village at that. There were no buses in
those days and it was so small a town that
the ordinary Jerusalemite went on foot or
in a gharry, pulled by a weary horse.
LITTLE TO SEE
Outside the Old City there was very
little to do or see. There was none of that
vibrancy that distinguished Tel Aviv.
Jerusalem looked to the past: Zionists to
the future.
So Zionist Record readers were given
much more information about impudent
Tel Aviv than about the staid and pious
Holy City. Except for this: the British
governed the country from Jerusalem, and
official life, lived there as the English loved
to live it in colonial countries, made an
occasional story. I remember shaking
hands with the Mufti of Jerusalem at one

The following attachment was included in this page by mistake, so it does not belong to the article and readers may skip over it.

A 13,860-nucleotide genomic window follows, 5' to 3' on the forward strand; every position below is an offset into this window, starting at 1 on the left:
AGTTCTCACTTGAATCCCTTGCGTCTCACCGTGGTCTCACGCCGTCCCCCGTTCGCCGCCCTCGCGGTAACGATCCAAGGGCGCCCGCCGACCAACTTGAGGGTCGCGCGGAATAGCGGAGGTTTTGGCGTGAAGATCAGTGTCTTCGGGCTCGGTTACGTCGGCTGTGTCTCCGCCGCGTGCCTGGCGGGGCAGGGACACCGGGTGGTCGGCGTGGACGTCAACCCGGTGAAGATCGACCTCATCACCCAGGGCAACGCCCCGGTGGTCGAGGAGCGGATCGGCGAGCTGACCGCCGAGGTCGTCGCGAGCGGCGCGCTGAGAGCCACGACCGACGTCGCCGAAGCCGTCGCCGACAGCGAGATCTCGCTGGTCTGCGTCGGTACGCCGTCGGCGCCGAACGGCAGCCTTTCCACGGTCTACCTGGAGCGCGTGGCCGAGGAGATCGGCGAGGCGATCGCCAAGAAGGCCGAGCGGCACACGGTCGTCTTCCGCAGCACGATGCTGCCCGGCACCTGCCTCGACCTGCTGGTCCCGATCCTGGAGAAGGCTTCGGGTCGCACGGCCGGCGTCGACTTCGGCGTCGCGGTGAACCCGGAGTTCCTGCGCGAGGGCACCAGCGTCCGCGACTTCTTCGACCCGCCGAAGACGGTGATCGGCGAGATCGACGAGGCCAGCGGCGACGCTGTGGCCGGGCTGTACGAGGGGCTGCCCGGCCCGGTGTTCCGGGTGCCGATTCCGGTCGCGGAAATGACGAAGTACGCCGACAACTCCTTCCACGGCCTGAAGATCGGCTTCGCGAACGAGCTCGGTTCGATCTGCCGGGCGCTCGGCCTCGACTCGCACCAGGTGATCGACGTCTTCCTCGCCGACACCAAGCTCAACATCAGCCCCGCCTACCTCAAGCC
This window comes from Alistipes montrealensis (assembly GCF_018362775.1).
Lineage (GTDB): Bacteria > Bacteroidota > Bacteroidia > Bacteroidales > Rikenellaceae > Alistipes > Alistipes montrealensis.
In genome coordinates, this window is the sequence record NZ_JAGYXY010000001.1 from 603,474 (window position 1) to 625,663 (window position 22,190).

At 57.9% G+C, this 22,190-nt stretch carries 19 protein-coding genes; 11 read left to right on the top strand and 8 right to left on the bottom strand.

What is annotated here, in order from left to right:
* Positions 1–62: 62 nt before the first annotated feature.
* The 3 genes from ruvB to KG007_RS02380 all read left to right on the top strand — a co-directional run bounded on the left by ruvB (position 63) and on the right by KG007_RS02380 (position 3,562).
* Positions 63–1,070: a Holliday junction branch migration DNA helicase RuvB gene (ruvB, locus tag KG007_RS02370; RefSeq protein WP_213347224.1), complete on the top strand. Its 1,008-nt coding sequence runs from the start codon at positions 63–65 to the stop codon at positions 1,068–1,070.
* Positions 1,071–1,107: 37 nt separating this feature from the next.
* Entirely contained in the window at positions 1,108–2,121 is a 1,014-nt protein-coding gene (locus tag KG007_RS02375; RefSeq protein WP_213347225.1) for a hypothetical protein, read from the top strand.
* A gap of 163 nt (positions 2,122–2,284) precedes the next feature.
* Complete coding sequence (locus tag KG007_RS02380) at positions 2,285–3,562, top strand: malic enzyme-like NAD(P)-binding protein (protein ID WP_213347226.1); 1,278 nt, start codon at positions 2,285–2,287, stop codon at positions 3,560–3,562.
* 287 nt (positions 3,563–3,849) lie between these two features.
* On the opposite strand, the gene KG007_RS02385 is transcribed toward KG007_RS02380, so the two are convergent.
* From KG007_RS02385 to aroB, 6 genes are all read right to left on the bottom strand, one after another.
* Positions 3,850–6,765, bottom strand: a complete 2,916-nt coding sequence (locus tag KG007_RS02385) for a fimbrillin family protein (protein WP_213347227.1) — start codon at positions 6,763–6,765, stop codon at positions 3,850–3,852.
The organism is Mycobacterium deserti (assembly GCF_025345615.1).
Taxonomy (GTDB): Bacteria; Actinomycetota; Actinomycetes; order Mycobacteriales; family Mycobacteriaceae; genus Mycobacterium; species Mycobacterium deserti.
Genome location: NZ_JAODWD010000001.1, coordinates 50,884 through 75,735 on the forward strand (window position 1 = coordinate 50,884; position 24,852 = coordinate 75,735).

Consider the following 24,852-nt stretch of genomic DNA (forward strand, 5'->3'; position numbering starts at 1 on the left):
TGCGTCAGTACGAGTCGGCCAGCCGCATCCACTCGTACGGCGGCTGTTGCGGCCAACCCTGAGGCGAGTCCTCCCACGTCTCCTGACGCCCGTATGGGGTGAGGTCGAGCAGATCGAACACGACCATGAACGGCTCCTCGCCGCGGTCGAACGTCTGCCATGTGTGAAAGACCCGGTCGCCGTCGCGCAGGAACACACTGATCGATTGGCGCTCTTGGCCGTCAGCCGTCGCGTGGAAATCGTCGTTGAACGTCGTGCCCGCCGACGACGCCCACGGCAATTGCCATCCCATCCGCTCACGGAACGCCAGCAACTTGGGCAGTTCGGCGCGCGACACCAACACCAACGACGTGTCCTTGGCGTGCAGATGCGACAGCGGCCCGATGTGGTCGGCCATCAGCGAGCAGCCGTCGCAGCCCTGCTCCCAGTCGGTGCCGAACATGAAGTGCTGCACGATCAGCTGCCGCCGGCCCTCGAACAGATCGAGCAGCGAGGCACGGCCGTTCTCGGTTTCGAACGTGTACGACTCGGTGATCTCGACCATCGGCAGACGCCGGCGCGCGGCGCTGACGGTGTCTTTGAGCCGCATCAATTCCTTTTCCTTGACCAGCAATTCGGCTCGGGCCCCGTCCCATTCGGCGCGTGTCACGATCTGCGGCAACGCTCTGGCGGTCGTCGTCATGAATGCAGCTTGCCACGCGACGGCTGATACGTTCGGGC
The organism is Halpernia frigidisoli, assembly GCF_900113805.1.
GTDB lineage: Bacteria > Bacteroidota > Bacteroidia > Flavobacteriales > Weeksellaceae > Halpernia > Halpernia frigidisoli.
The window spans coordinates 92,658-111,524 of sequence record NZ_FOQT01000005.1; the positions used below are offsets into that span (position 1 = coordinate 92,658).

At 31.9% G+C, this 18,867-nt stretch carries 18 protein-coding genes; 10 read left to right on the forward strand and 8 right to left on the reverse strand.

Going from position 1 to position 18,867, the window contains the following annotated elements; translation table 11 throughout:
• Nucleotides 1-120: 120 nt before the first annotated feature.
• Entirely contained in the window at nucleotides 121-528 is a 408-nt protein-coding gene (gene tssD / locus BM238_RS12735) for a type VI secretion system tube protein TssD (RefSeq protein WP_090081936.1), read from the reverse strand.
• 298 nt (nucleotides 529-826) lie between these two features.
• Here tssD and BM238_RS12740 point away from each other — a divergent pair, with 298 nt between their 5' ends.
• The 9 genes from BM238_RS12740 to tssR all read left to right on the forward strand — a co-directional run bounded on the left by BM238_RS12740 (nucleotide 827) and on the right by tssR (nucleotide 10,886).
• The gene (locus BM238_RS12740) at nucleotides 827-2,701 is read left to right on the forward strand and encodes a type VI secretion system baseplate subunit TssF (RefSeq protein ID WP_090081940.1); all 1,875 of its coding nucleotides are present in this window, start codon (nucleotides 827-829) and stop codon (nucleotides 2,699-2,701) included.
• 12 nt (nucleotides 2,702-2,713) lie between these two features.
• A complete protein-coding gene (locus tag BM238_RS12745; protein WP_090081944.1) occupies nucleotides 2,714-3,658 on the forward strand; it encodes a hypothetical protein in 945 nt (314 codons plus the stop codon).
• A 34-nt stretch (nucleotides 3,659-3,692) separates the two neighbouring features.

of the High Commissioner's garden parties,
but I do not remember whether I wrote
about it for the Zionist Record. I imagine
Continued on Page 78


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Supplement to THE ZIONIST RECORD, NOVEMBER 21, 1958


PIONEER Zionist, scholar, bene- Harry Lo urie
factor and pat n of Hebrew
letters, Mr.HarryLourie was as- and a founder
from the day of its foundation. He f
came to South Africa in 1895 and immediately joined local Zionist and founder and first pr
cultural bodies. He was treasurer of the Johannesburg Young Men's chairman of the Frie
Friendly Association in 1897 and among the founders and first treasurer Hebrew University, a
of the Zionist Federation Share Club (1901). His wife, Mrs. 1
Harry Lourie was one of the founders of the Herzl Zionist Society, Zionist movement, a!
member of the S.A. Zionist Federation executive, executive member of in 1905.
the Board of Deputies, director of the Binyan Mortgage Co., the -S.A. Their eldest son,
Cold Storage Ltd., and other companies. He represented South Africa the second son, the I
at several Zionist congresses. Hebrew University ii